Felix Skowronek

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Felix Skowronek (August 21, 1935 – April 17, 2006) was an American flutist and professor of music.

Education[edit]

Skowronek studied in Seattle with Fred H. Wing and Frank Horsfall,[1] and for a few summers with Donald Peck.[2] He later studied with William Kincaid at the Curtis Institute of Music.[3]

Career[edit]

Skowronek played principal flute for the Seattle Symphony (1956–57 and 1959–60), Seventh Army Symphony (1957–59), Puerto Rico Symphony Orchestra (1960–66), and St. Louis Symphony (1966–68), and was a member of the Casals Festival orchestra in Puerto Rico. He was a founding member of the Soni Ventorum Wind Quintet.

He became a member of the faculty of the Conservatory of Music of Puerto Rico, followed by the University of Washington.[4] He also served as president of the National Flute Association and Seattle Flute Society.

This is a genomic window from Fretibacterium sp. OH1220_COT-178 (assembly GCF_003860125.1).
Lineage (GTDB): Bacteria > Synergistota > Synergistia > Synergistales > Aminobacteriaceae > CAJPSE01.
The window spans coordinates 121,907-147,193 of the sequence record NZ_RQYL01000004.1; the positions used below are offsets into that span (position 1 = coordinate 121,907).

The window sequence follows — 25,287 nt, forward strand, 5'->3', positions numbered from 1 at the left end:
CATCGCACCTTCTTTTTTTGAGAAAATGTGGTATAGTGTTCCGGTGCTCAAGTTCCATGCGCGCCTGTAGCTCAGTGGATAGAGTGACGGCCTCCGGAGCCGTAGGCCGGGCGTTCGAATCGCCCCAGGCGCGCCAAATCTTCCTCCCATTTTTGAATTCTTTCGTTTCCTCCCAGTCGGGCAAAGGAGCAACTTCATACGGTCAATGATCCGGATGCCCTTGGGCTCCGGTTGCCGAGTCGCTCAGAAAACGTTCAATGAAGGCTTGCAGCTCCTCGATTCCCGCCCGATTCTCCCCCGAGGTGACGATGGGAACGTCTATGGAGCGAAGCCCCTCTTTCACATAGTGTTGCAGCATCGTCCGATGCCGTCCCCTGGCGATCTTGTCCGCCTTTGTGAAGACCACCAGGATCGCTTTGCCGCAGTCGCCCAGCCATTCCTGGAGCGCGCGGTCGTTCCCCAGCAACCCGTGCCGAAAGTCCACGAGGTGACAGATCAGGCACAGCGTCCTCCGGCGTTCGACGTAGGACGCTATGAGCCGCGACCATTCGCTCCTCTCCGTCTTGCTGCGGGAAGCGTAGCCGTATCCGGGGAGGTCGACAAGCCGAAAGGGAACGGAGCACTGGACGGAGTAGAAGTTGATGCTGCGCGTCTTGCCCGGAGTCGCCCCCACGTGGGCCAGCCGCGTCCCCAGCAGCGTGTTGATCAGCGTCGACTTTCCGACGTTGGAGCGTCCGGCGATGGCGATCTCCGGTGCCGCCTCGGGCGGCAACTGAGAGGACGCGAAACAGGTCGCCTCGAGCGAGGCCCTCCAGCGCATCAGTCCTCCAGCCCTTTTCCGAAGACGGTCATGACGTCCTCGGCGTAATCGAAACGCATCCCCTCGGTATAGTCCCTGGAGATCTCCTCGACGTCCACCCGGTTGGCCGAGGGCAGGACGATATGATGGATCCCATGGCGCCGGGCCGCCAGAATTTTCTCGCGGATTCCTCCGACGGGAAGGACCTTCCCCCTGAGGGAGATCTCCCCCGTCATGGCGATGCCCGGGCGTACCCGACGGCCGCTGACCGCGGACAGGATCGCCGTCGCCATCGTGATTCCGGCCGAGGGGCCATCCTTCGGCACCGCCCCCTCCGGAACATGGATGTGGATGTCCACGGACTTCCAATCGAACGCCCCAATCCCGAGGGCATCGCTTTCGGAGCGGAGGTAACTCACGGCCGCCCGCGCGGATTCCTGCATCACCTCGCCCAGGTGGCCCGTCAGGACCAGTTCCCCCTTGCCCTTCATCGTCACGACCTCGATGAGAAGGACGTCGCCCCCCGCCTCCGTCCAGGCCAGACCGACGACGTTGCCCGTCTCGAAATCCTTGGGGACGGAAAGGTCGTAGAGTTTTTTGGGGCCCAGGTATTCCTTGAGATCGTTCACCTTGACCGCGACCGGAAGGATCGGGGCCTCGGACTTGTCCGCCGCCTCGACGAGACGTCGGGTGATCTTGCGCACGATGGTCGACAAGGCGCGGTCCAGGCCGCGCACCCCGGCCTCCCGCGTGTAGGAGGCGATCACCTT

He was a leading figure in the revival of wooden Boehm-style flutes in the USA. He was an expert in the use of various hardwoods in flute manufacturing. He was also a consultant with Verne Q. Powell Flutes Inc. in its attempt to reintroduce the wooden flute to the United States on a major scale.[5]

References[edit]

  1. ^ Louis R. Guzzo, "Symphony Signs Franklin Graduate As First Flutist", The Seattle Times, July 20, 1956, p. 17.
  2. ^ Donald Peck, The Right Place, The Right Time!: Tales of Chicago Symphony Days (Bloomington: Indiana University Press, 2007): 127. ISBN 9780253116888
  3. ^ Megan Lyden, "The Story of the Soni Ventorum Wind Quintet" DMA diss (Seattle: University of Washington, 2000): 215.
  4. ^ Dunphy, Mary Elayne (22 September 1968). "Wind Quintet Joins U.W. Music School" (PDF). The Seattle Times. Retrieved 11 February 2014.
  5. ^ Campbell, R.M. (19 April 2006). "Felix Skowronek, 1935–2006: UW Professor Was a Wooden-Flute Authority". Seattle Post-Intelligencer. Retrieved 11 February 2014.

External links[edit]